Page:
Tran v Kim le Holdings Ltd 2011 BCSC 1463 dealt with the circumstances where the court will exercise its discretion to admitted into evidence documents that were not listed on a parties list of documents. During that trial a party had attempted to cross examine an opposing party with the document that had not been listed on the examiners list of documents.
Rule 7‑1(21) pertains and reads as follows:
“Unless the court otherwise orders, if a party fails to make discovery of or produce for inspection or copying a document as required by this rule, the party may not put the document in evidence in the proceeding or use it for the purpose of examination or cross-examination.”
 Even if the document has not been listed, as it ought to have been, it is still necessary for me to exercise my discretion. That discretion is governed by three Court of Appeal cases: Stone v. Ellerman, decided June 24, 2009; Dykeman v. Porohowski, 2010 BCCA 36, decided January 26, 2010; and Cahoon v. Brideaux, 2010 BCCA 228, decided May 11, 2010.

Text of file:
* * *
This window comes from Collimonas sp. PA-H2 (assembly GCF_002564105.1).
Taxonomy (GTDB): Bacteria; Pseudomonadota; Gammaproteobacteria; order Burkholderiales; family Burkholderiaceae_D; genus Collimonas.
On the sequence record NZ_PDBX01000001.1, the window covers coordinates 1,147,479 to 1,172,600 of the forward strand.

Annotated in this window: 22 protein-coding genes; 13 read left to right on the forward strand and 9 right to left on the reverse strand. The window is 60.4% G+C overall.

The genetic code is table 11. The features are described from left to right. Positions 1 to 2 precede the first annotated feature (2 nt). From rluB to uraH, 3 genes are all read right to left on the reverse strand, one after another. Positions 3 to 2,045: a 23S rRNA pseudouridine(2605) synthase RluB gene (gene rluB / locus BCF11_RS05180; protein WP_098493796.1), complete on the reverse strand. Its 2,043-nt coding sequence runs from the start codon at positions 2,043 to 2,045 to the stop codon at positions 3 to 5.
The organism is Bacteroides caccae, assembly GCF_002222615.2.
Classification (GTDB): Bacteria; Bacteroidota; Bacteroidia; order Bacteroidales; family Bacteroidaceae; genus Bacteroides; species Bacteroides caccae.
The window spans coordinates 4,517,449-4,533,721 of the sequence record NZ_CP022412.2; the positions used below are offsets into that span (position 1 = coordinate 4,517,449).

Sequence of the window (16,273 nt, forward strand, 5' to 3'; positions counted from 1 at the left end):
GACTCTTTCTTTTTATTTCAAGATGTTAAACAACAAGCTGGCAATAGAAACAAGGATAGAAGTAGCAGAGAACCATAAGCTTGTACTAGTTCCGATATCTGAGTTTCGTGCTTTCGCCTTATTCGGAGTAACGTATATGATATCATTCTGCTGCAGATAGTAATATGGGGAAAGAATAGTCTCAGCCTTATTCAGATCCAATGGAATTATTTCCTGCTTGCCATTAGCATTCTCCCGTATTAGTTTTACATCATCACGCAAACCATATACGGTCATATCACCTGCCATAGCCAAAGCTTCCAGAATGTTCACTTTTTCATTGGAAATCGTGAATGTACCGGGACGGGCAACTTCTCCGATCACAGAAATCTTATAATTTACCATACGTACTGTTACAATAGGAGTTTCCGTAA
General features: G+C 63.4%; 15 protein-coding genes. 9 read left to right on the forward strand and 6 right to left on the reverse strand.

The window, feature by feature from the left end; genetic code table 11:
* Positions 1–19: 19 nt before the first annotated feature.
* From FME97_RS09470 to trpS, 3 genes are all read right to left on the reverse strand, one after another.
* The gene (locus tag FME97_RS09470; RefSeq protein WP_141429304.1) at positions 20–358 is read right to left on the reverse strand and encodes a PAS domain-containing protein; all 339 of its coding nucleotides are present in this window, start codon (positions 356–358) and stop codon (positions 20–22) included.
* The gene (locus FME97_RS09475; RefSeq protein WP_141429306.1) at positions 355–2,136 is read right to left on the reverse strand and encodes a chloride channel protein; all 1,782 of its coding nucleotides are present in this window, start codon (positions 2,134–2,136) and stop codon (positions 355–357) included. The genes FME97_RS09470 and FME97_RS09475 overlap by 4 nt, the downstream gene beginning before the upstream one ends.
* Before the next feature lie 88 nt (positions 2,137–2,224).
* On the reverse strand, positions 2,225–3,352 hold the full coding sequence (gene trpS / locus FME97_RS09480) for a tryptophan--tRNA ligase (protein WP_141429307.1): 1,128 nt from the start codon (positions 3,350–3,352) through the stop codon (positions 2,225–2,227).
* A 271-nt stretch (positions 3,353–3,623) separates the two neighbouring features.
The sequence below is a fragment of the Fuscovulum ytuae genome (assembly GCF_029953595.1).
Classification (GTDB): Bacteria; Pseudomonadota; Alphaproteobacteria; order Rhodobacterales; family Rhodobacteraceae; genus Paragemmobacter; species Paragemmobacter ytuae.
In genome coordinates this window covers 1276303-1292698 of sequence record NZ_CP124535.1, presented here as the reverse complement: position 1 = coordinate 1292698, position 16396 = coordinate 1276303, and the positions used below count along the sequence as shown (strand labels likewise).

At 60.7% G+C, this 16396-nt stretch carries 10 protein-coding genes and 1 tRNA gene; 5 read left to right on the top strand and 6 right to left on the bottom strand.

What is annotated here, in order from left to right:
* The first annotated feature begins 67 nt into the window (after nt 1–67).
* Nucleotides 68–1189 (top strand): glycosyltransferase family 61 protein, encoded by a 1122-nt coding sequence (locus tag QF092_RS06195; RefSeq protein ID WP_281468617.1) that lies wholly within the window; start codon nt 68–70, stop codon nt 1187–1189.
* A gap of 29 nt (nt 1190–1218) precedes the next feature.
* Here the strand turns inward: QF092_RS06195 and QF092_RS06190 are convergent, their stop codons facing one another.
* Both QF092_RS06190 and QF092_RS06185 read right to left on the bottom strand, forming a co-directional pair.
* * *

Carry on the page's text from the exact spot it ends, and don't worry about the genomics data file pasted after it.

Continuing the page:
Both Cahoon and Dykeman refer to Stone. Cahoon does not, however, refer to Dykeman, even though both Cahoon and Dykeman are cases involving documents generated by the party who was to be cross-examined on them. What is clear, however, from these cases is that my discretion has to be exercised on the basis of the following principles:
(a) whether there is prejudice to the party being cross-examined ‑‑ in this case, of course, it is a witness who is being cross-examined, but the relevant prejudice is to the defendants;
(b) whether a reasonable explanation of the party’s failure to disclose has been provided;
(c) whether excluding the document would prevent the determination of the issue on its merits; and
(d)whether, in the circumstances of the case, the ends of justice require the documents to be admitted.
In this case, the court weighed the competing interests and decided to allow the document.